Saab Boosted by Higher Defense Spending, New Programs
(Source:; posted June 06, 2019)

By Christina Mackenzie
A full-scale model of the Gripen E at Canada’s Cansec show. In addition to firm sales to Brazil and Sweden, Saab is also competing with Gripen E in fighter tenders in Canada, Finland, India and Switzerland, as well as for other direct sales. (Saab photo)
STOCKHOLM / LINKÖPING, Sweden --- Sweden is stepping up its military capability against a background of increasingly aggravating behaviour from Russia. Defence Minister Peter Hultquist says that apart from “information and propaganda activities,” Russia is holding “lots of exercises near the border and, step-by-step, gaining higher military capability,” but also that Russian planes are “flying very close to our aircraft and sea-vessels.” A photograph taken by a Swedish Air Force pilot from the cockpit shows his Russian counterpart less than 20m away.

A Defence Commission report completed in mid-May suggests that between now and 2025 Sweden should invest SEK26bn (€2.42bn) for its defence. Hultquist says the government will now thoroughly analyse the report and come back to parliament by year end.

The extra spending would push Sweden’s defence budget to close to 2% of GDP but Hultquist says the government “doesn’t think that percentage of GDP spending is important. What we’re interested in is having real military capabilities and we’re not ready to connect defence spending to GDP.”

Against this background, Saab has completed three major aircraft developments over the past six years: the Gripen E, the T-X fighter trainer in co-operation with Boeing, and the GlobalEye intelligence gathering aircraft.

Eddy de La Motte, vice-president and head of the Gripen E/F business unit at Saab, says Gripen E test aircraft 39-7 (which, despite its numbering is actually the first of the Gripen flight test aircraft) has been modified to put a cockpit in the rear seat so that it can be used for customer demonstrations as well as being used as a flying rig.

Aircraft 39-8 and 39-9 have been tested in northern Sweden for testing the Meteor missile drop, amongst other things. “We’d planned two weeks for the testing and were able to get everything done in one,” de La Motte remarked, adding that “we’re getting more out of each individual flight test hour than we’d anticipated which is helping to move the programme forward.”

Today the flight envelope is being expanded, with 9g being flown earlier in May. Test pilot Marcus Wandt explained that although the aircraft was heavier than the Gripen C, “the agility is still there because it’s stronger and carries its weight very well.”

He and his five colleagues have flown 125 test hours with this “carefree manoeuvering aircraft that is very reliable.”

The first Swedish aircraft will be delivered this year to the test and evaluation force made up of personnel from Saab and the Swedish Air Force. The first Brazilian aircraft will be delivered to the Brazilian Air Force in 2021 but the first pilots will arrive here next January to start training.

Mikael Franzen, vice president and head of the Gripen Brazil business unit, explained that the two production lines for the aircraft – one in Sweden and one in Brazil – would both be called upon to support any export orders.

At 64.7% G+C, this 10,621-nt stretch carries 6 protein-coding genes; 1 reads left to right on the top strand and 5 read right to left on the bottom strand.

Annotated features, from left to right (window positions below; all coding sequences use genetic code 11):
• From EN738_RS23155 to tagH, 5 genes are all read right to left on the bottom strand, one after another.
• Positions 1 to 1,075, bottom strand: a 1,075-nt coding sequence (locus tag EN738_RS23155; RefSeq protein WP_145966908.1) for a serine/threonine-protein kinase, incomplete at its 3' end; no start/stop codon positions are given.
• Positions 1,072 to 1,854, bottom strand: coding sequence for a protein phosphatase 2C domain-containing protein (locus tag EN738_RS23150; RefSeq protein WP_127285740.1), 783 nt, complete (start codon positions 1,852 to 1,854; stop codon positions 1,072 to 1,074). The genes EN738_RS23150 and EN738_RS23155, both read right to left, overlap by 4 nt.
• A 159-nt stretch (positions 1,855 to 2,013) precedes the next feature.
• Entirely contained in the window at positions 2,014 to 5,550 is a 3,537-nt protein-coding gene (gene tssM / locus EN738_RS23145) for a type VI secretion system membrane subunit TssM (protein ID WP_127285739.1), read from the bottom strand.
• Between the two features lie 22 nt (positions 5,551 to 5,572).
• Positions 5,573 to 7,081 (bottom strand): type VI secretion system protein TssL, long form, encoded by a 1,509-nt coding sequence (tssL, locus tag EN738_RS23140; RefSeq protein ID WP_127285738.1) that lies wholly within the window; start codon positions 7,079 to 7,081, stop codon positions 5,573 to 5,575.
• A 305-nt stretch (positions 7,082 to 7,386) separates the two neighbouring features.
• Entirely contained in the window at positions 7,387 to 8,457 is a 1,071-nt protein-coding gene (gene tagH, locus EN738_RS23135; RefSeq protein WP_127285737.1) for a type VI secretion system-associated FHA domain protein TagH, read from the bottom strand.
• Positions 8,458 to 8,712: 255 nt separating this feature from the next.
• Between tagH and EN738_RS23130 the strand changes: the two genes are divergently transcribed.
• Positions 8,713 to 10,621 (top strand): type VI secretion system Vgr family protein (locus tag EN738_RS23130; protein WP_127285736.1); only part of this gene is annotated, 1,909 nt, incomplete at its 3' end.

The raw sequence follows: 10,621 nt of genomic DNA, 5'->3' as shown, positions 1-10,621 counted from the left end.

The two-seater Gripen F, developed specifically for Brazil and 65cm longer, has identical systems and displays as the E version. Franzen said eight aircraft would be built by Brazilians in Sweden (four Fs and four Es) to ensure that the Brazilians were totally at ease with all the building processes, and then 15 would be built in Brazil by Brazilians and 13 by Swedes in Sweden.

The second aircraft program is the GlobalEye developed for, and in close cooperation with, the United Arab Emirates which wanted an aircraft that could survey the air, the sea and land. The platform is a Bombardier Global 6000/6500 Ultra long-range (>11 hours), modified by Saab to be able to carry the tonne-weight of the Erieye ER (extended range) radar on its back together with a maritime surveillance radar in its nose and a ground moving target indicator under its belly.

The $1.27bn launch contract was signed in November 2015 and just 28 months later GlobalEye made its first flight. The second aircraft first flew last January. Lars Tossman, head of radar solutions for Saab, says the platform can be offered to “other customers who might not choose the same configuration.”

The third programme, the T-X trainer came about when a decade ago Saab approached Boeing “with no specific product or idea,” laughs Lars Sjöberg, vice president and head of the APTS business unit. “But our approach coincided with Boeing running an internationalisation campaign and looking for, preferably, European partners and the U.S Air Force beginning to talk about a new trainer to replace the T-38 Talon,” he recounts.

“T-X is very, very important for us because it’s a new product in a new market and with a new partner,” Sjöberg adds. From first concept to maiden flight took just three years, from December 2013 to December 2016. Initial operational capability in the U.S. Air Force is scheduled for 2024.

Saab is responsible for manufacturing the rear fuselage of the five aircraft of the $813m engineering manufacturing and development contract (which also calls for seven simulators) that the U.S.Air Force signed with Boeing in 2018. There is a requirement for a further 346 aircraft which will be the subject of a yet-to-be-signed production contract.


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